INNOVATION & Research shows you don’t want to be too slow to adopt it… or too quick!

Commentary by Dr. Whitesel: This article from the Academy of Management points out that when innovations arise it is usually unhealthy to be too slow to adopt innovation … or too quick. Most of the “diffusion of innovationdiscussion has centered around organizations that are too slow to adopt innovation. But this research also points out that “innovators” who move too quickly also often become weak because of the lack of market support for the new idea. So the lesson is: don’t be too slow to adopt innovation… or too quick. A moderate pace of “early adoption” rather than the lauded “innovator stage” may be best.

How Established Firms Respond to Threatening Technologies
by Arnold C. Cooper and Clayton G. Smith
The Executive, Vol. 6, No. 2 (May, 1992), pp. 55-70. Published by: Academy of Management Retrieved from:

Major product innovations that create new industries are considered from the perspective of established firms for whom the innovation poses a substitution threat. Based upon a study of eight young industries and twenty-seven leading “threatened firms,” common patterns of industry development are considered, as are the participation strategies of those companies that decided to enter the new field. The challenges and pitfalls that were often encountered are examined and implications are developed for firms that choose to enter threatening young industries. While there are no assured success formulas, the discussion highlights some of the problems that can be encountered and suggests possibilities for avoiding them. [image1.JPG]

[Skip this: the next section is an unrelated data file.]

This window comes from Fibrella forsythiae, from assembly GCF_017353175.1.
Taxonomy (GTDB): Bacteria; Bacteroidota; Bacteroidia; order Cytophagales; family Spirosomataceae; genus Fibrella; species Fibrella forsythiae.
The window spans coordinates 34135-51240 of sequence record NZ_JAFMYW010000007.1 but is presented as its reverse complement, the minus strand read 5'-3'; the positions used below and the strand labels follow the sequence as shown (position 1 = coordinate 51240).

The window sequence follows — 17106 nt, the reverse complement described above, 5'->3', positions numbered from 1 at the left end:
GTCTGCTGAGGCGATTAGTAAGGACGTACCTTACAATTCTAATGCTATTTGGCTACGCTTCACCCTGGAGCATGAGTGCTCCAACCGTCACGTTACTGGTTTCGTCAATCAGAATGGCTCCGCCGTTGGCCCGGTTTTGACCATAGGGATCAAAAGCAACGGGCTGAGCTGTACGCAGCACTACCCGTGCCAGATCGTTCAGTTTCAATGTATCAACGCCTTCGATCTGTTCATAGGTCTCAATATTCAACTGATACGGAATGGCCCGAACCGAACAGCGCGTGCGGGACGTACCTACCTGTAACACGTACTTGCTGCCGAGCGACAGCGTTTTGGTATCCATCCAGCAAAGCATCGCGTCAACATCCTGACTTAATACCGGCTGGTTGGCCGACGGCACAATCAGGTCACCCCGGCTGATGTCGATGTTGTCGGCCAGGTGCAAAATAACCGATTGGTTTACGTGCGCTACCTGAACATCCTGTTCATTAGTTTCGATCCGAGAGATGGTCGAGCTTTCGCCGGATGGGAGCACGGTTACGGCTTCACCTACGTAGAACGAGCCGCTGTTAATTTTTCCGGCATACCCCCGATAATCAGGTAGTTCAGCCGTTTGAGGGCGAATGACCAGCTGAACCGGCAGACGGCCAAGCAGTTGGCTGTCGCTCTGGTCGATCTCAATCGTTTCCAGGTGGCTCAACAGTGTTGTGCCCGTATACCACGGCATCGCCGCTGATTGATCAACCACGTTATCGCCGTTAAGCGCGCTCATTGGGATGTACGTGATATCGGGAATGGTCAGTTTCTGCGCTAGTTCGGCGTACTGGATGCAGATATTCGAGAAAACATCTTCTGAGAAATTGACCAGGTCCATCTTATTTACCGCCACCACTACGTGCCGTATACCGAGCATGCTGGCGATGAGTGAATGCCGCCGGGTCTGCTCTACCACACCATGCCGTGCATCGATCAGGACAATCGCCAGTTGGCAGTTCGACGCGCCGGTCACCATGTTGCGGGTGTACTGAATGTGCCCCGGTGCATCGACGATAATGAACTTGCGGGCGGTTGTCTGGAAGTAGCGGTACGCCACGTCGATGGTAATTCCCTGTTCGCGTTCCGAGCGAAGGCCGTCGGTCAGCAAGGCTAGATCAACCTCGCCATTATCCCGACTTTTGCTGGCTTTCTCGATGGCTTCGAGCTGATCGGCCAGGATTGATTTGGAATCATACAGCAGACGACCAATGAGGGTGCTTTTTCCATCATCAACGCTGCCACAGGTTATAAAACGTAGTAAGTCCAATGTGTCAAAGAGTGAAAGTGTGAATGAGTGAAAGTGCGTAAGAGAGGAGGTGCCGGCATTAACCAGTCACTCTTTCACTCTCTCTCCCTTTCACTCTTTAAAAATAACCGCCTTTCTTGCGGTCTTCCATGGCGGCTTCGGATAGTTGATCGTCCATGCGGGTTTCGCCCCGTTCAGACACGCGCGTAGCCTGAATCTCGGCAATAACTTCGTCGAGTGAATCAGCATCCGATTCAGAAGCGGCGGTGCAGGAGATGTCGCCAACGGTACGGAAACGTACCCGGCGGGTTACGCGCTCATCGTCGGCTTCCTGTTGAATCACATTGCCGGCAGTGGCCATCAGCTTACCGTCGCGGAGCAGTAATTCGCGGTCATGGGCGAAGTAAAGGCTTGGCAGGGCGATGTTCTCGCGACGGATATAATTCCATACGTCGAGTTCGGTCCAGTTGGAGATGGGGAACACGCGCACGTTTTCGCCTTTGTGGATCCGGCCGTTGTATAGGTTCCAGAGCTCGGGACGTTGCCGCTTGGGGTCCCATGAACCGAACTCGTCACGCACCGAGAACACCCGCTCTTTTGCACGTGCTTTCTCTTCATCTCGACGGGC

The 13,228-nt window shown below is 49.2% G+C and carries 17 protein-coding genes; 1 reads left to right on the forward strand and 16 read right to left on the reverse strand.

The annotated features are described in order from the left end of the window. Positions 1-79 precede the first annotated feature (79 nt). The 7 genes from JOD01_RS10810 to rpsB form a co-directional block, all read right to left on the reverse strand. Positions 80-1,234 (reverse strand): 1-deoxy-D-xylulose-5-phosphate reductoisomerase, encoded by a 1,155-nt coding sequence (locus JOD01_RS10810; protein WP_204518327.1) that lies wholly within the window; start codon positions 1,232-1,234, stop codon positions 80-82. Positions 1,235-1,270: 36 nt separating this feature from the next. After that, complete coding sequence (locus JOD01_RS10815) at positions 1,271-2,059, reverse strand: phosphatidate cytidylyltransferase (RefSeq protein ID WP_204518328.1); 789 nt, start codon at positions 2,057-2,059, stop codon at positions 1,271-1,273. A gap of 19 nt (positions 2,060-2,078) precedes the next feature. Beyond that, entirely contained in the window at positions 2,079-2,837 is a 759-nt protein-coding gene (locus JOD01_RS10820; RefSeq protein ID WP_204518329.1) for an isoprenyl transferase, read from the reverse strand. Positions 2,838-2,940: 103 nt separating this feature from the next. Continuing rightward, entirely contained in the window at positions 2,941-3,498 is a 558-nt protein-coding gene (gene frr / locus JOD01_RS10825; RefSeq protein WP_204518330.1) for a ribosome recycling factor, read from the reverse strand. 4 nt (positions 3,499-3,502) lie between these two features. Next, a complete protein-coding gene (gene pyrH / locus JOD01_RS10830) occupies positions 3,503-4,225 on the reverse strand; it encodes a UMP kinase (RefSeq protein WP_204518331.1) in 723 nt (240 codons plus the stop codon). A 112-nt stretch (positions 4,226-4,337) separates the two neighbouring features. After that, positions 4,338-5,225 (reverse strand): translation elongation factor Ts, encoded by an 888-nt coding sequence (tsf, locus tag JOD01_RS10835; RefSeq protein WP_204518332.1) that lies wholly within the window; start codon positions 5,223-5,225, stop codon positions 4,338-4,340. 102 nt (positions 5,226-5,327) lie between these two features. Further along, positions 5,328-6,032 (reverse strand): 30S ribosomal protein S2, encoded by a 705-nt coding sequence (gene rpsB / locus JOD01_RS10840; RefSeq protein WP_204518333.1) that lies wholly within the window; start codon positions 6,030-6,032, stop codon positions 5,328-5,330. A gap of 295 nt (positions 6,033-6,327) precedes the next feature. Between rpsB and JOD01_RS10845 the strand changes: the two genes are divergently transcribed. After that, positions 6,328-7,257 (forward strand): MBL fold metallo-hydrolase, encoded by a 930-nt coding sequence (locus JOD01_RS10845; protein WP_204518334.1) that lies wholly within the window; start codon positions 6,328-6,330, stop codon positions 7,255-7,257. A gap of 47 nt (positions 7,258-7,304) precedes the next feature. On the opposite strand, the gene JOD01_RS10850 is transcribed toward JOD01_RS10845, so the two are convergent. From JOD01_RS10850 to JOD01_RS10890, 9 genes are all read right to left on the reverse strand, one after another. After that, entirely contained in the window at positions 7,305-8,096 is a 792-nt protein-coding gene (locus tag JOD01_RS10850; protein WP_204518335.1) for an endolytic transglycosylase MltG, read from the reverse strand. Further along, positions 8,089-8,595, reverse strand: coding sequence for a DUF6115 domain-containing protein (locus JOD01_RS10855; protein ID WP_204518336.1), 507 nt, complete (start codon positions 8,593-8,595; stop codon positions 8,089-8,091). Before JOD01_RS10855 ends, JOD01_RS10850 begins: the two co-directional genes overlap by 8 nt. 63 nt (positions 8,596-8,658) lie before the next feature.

Graph retrieved from

INNOVATION & Charts on Accelerating Diffusion of Innovation & Maloney’s 16% Rule

Commentary by Dr. Whitesel:  “The following charts describe the ‘Innovation Adoption Curve’ developed by Everett Rogers in his book on diffusion of innovations titled, Diffusion of Innovations.  In addition Maloney discovered a 16% rule that impacts Roger’s curve. Chris Maloney, Marketing Manager for HSBC Australia delivered his presentation on the 16% rule at Loyalty World Australia in 2011.

Maloney’s 16% rule suggests that an organization begins with a “scarcity” strategy, i.e. when people perceive something is scarce, it will generate demand … to “social proof” where people begin to do things they see others doing. (For more on scarcity and social proof see Influence: The Psychology of Persuasion by Arizona State professor of psychology and marketing Robert Cialdini.

See the charts below to understand both of these important principles of innovation.”

Diffusion of Innovation Adoption Curve

Accelerating Diffusion of Innovation - Maloney's 16% Rule

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